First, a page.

Peek into Mahatma's million-dollar letters
By HEATHER TIMMONS
July 14: The Indian government’s $1.1-million purchase of a trove of documents and mementos from the family of a close friend of Mahatma Gandhi has raised widespread speculation about their contents and the motive behind the purchase.
The items were sold by the family of Hermann Kallenbach, a German-Jewish architect who owned Tolstoy Farm, in Johannesburg, where Gandhi lived for several years. His name gained recognition after the controversy created by Great Soul: Mahatma Gandhi and His Struggle With India, a book published in 2011, which examines the “intimate” and “ambiguous” relationship between the two men in one chapter.
While the book never claims the men were physically intimate, it details the loving relationship they had for the four years they lived together in and around Johannesburg. During that time, the two men signed a written agreement pledging “more love, and yet more love such love as they hope the world has not yet seen”.
The book was quickly denounced by some in India and banned in Gujarat.
The historian and The Telegraph columnist Ramachandra Guha, who is writing a biography of Gandhi and who viewed the recently purchased collection of documents during a 2010 visit to Israel, said their contents will set one thing straight: the items are valuable “largely from a scholarly point of view”, he said, “except to debunk the notion that the two men had a homosexual or homoerotic relationship”.
The government’s purchase includes thousands of items, including letters from Gandhi and his sons to Kallenbach, Kallenbach’s diaries and original photographs, according to a Sotheby’s catalogue. The items were to be auctioned off, but the Indian government made a private agreement with Sotheby’s before the auction.
An already public letter from Gandhi to Kallenbach, in which the Mahatma said Vaseline was a “constant reminder” of Kallenbach, which was detailed in Great Soul, can be explained by details in the documents, Guha said — they show that the two used Vaseline on the corns they developed as they walked for many miles a day to their offices.
Rather than being homosexual, Kallenbach was “flagrantly heterosexual”, Guha said, and had a series of affairs with women. Gandhi was often trying to reform him, he said.
Gandhi’s sexuality, or lack thereof, became a matter of debate after Great Soul, written by former New York Times executive editor Joseph Lelyveld, was released. The nearly 400-page book “restored human depth to the Mahatma”, one reviewer said, by examining the evolution of Gandhi’s social and moral philosophy. The few pages on his friendship with Kallenbach, though, got outsized attention.
The media attention surrounding the book may have also increased the Indian government’s interest in keeping the documents from private hands.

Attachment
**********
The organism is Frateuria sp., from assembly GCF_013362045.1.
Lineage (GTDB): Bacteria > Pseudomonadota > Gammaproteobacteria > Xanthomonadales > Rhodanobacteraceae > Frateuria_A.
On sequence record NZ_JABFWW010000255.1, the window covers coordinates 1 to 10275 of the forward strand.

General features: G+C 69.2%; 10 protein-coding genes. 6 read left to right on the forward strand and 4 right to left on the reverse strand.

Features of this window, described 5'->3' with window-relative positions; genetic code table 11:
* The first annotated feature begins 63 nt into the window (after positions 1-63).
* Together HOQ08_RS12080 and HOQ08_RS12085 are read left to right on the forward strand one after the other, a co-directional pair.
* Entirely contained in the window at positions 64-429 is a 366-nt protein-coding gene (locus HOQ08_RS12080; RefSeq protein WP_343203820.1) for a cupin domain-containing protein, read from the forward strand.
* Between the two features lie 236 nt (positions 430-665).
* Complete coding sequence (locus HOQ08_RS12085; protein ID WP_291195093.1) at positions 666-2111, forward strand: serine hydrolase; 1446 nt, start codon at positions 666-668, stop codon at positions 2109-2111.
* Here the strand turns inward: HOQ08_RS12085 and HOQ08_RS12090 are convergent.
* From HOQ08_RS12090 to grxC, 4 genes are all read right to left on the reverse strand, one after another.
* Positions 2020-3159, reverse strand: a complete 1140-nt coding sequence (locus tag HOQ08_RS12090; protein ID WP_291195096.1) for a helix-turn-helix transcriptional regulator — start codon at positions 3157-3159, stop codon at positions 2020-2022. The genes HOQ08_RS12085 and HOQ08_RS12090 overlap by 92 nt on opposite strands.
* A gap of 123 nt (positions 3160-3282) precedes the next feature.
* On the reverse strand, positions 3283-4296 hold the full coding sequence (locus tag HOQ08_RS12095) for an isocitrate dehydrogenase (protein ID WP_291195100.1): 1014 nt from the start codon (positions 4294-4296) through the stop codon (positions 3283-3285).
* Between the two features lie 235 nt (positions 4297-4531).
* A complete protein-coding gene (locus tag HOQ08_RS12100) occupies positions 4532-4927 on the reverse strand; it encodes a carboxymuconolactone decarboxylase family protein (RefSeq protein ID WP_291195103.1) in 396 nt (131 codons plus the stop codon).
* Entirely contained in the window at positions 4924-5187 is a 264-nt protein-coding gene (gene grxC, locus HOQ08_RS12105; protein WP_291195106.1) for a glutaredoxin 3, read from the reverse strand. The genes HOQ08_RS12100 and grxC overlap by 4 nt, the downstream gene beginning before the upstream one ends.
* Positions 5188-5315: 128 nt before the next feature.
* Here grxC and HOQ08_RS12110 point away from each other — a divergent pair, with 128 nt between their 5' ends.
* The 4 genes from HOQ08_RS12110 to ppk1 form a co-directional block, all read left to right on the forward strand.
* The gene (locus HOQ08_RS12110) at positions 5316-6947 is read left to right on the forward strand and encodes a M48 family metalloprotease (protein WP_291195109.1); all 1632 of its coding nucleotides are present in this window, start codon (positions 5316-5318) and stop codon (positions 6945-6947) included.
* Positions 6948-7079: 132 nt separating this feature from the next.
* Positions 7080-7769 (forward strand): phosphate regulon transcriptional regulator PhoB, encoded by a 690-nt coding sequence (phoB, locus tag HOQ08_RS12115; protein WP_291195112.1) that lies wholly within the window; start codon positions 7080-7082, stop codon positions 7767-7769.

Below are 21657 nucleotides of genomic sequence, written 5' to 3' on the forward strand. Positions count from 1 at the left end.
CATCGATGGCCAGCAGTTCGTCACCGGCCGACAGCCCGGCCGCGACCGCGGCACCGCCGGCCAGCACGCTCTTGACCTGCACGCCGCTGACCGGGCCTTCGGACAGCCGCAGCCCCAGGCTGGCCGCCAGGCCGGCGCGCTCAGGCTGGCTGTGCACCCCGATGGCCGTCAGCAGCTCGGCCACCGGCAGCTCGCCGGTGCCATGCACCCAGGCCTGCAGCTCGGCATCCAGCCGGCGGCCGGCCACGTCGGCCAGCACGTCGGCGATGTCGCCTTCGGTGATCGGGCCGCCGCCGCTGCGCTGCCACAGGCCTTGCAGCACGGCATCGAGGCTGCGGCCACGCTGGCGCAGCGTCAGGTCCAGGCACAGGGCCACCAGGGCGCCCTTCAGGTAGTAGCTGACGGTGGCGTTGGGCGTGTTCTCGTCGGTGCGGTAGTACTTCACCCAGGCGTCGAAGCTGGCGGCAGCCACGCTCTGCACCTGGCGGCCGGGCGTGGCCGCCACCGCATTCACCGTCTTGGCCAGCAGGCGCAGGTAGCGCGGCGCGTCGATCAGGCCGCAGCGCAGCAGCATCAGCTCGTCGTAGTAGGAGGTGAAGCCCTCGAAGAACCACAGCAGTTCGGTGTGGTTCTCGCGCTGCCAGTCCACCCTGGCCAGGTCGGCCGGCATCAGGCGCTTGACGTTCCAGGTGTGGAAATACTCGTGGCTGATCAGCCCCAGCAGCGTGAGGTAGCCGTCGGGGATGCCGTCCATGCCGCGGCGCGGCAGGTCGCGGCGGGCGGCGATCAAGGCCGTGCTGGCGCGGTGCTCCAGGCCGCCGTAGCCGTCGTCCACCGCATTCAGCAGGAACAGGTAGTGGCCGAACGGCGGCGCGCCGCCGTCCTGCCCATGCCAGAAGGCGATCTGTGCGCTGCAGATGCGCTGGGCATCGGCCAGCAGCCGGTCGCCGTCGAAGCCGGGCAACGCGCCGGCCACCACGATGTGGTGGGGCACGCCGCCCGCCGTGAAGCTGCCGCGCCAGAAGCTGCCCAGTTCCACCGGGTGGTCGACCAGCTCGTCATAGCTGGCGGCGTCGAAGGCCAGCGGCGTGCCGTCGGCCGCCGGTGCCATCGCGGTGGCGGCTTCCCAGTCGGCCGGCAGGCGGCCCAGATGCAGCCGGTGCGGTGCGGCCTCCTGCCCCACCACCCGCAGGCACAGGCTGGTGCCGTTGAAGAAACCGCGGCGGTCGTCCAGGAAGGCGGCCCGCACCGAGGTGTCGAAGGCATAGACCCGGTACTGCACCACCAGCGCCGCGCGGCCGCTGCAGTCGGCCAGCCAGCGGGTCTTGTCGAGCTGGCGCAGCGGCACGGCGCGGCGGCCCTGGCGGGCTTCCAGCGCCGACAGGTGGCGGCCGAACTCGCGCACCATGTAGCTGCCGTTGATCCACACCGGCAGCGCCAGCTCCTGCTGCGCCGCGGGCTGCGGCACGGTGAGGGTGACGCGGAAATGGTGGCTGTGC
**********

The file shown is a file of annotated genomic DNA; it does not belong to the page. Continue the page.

In May 2010, in a letter to a culture ministry official, Guha detailed his review of the recently purchased papers, which were at the home of Kallenbach’s grand-niece, Isa Sarid, in Israel.
“I believe that action should immediately be taken by the Government of India to acquire these papers, lest they be auctioned by Dr Sarid and her family,” he wrote. Guha said he learned of the papers by reading an essay by James D. Hunt, an author and scholar who wrote about Gandhi’s time in London.
“Action must be taken quickly,” Guha urged the ministry official again at the end of the letter, because a “French entrepreneur” was eager to acquire the collection.
Lelyveld’s book helped multiply the price that Kallenbach’s family got for the documents by three or fourfold, Guha estimates.
The Indian government plans to keep the documents in the National Archives of India, which maintains a huge repository of material related to Gandhi, much of it available on the Internet.
Lelyveld said in an email that he had not seen the new papers. If there are new papers, “my view is that, of course, they should be in the public domain along with the earlier material”, he said.
In a 2011 interview with the Press Trust of India, Lelyveld answered questions by email about the controversy.
“I did not say Gandhi had a male lover. I said he lived with a man who was an architect as well as a bodybuilder for nearly four years. The letters are part of the Collected Works of Mahatma Gandhi (volume 96, to be precise) published by the Government of India. They are in the Indian National Archive. That particular volume was first published in 1994. In other words, the material I used contains no news,” Lelyveld said.
A review of Great Soul in The Wall Street Journal “took Joe’s tentative, guarded speculation and made it into hardened fact”, Guha said. Other news outlets reported on the review, creating a media buzz that ultimately caused the book to be banned in Gandhi’s home state.
The unnecessary controversy is being created by people who themselves are not perfect. 'Great Soul' is nothing but the chief publicity. Everything is being done to make a quick buck. Not good.